Abstract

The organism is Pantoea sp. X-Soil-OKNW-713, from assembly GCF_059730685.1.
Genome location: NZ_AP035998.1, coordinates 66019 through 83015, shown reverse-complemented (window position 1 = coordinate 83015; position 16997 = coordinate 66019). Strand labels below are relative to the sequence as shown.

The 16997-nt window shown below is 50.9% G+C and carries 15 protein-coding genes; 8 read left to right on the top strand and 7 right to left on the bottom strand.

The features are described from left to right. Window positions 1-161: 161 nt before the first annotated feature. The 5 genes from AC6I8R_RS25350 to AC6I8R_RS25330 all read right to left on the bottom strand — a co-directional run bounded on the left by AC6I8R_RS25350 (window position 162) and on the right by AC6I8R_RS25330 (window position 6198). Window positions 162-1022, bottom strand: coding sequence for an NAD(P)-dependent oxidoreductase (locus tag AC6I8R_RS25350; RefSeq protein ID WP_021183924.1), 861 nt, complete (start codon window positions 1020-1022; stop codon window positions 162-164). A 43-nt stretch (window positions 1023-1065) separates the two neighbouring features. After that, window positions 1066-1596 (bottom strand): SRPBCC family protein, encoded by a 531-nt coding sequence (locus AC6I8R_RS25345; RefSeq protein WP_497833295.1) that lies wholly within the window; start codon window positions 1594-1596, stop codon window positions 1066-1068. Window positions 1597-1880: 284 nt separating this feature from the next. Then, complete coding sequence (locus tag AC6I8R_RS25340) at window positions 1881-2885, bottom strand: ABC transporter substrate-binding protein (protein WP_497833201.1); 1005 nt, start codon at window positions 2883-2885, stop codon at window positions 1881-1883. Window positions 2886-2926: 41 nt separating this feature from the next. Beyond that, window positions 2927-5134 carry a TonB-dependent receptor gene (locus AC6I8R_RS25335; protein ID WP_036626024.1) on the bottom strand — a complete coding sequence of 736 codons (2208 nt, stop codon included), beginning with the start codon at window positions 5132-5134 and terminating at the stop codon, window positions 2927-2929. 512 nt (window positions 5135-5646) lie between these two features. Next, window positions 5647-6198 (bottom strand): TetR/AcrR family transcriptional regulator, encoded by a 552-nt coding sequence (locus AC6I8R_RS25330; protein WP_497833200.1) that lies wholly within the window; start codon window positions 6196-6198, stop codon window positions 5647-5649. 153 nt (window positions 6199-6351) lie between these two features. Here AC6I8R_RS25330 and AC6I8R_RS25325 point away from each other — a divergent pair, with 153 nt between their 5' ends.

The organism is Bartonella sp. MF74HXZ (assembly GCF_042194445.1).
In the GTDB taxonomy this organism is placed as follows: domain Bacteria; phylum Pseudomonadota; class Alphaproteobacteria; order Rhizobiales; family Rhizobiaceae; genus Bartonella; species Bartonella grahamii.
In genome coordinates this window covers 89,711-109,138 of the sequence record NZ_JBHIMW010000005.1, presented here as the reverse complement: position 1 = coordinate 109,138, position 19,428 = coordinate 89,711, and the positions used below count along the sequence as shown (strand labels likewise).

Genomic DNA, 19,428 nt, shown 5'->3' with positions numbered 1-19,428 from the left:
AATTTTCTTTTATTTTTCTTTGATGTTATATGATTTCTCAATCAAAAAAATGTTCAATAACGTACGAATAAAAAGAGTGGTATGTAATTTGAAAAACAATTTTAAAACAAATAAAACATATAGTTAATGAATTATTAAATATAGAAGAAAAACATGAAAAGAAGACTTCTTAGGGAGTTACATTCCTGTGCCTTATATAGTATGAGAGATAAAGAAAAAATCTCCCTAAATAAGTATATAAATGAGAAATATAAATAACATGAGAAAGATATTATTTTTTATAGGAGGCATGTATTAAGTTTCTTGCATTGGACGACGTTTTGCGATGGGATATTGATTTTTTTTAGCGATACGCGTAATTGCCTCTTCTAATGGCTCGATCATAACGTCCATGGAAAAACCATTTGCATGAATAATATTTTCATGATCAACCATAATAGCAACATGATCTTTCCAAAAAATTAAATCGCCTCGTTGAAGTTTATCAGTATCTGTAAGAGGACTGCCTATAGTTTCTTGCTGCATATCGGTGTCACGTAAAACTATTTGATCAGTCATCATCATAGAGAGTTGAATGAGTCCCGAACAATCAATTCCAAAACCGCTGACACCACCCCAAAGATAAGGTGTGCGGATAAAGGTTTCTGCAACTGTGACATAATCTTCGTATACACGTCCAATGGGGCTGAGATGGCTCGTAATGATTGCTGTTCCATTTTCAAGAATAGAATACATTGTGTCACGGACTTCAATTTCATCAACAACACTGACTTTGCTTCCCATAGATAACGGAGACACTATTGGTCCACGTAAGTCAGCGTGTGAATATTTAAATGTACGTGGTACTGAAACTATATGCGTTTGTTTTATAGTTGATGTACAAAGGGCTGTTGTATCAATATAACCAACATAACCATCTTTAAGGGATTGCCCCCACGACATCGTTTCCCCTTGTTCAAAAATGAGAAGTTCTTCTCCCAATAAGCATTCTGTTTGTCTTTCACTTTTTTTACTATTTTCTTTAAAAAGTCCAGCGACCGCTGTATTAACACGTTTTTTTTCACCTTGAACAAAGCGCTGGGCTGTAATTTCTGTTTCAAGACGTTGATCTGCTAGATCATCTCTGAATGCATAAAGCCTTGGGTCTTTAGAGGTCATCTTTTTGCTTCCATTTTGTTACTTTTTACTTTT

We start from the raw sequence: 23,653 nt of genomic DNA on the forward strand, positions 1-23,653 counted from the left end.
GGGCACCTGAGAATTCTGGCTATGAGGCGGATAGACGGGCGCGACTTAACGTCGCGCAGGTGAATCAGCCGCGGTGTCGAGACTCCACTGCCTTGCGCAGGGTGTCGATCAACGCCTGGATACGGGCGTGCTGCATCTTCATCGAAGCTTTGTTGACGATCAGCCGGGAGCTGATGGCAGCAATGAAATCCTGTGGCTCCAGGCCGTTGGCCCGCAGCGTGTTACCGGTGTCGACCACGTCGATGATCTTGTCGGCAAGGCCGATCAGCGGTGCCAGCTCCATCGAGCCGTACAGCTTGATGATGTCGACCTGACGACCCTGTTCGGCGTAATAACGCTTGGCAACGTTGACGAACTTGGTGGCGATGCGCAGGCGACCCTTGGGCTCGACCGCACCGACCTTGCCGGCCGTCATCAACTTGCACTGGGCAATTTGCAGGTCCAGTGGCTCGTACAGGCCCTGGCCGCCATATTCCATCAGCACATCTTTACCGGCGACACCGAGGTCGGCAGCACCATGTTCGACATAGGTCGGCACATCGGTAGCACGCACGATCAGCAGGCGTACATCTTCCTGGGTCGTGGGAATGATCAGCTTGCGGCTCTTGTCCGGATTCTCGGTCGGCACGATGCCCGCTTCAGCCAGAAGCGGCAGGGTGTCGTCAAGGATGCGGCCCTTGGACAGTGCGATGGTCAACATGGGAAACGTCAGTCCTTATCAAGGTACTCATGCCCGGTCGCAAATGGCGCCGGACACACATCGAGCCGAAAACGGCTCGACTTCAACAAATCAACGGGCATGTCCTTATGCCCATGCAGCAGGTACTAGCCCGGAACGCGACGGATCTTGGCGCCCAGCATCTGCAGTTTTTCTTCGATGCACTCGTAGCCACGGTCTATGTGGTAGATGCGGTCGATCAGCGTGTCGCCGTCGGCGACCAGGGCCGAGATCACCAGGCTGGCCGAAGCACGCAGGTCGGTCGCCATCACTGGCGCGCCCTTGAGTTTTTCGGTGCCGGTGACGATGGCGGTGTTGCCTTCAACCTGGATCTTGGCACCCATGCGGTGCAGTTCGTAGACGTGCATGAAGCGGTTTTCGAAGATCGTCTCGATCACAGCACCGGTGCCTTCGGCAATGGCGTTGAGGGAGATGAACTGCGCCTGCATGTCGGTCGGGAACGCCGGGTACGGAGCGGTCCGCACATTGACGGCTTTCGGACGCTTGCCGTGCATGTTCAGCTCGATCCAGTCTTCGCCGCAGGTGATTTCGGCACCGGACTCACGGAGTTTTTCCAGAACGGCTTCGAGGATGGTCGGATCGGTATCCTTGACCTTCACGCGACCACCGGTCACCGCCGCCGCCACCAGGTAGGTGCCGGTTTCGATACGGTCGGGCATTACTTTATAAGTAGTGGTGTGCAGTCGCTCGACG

The early volcanic history and structural development of Olympus Mons, Mars, has been obscured by the formation of the large circum-Olympus aureole deposits in the Early Amazonian. Mars Orbiter Laser Altimeter data reveal an enormous preaureole extrusive flow unit in Amazonis Planitia that is more than 300 km wide and extends ∼1800 km radially away from the Olympus Mons aureole. We interpret this volcanic unit to represent proto–Olympus Mons lava flows emplaced during the latest Hesperian or earliest Amazonian. The orientation and localization of the deposits appear to be due to channeling of the flows into a broad depression between the generally north dipping slope of Amazonis Planitia and the southwestward-dipping slope of the Alba Patera flanks. Formation of the aureole blocked this depression and caused subsequent summit flows to pond in the circum- Olympus trough and flow around the aureole lobes. Emplacement of this proto- Olympus flow unit formed a barrier along the northern margin of Amazonis Planitia, causing ponding of later lava flows and outflow channel events debouching there. The large volume and great lateral extent of the unit imply abundant magma supply and high effusion rates during the initial stages of Olympus Mons construction; this unit may be the result of the initial impingement of a melt-rich mantle plume head.

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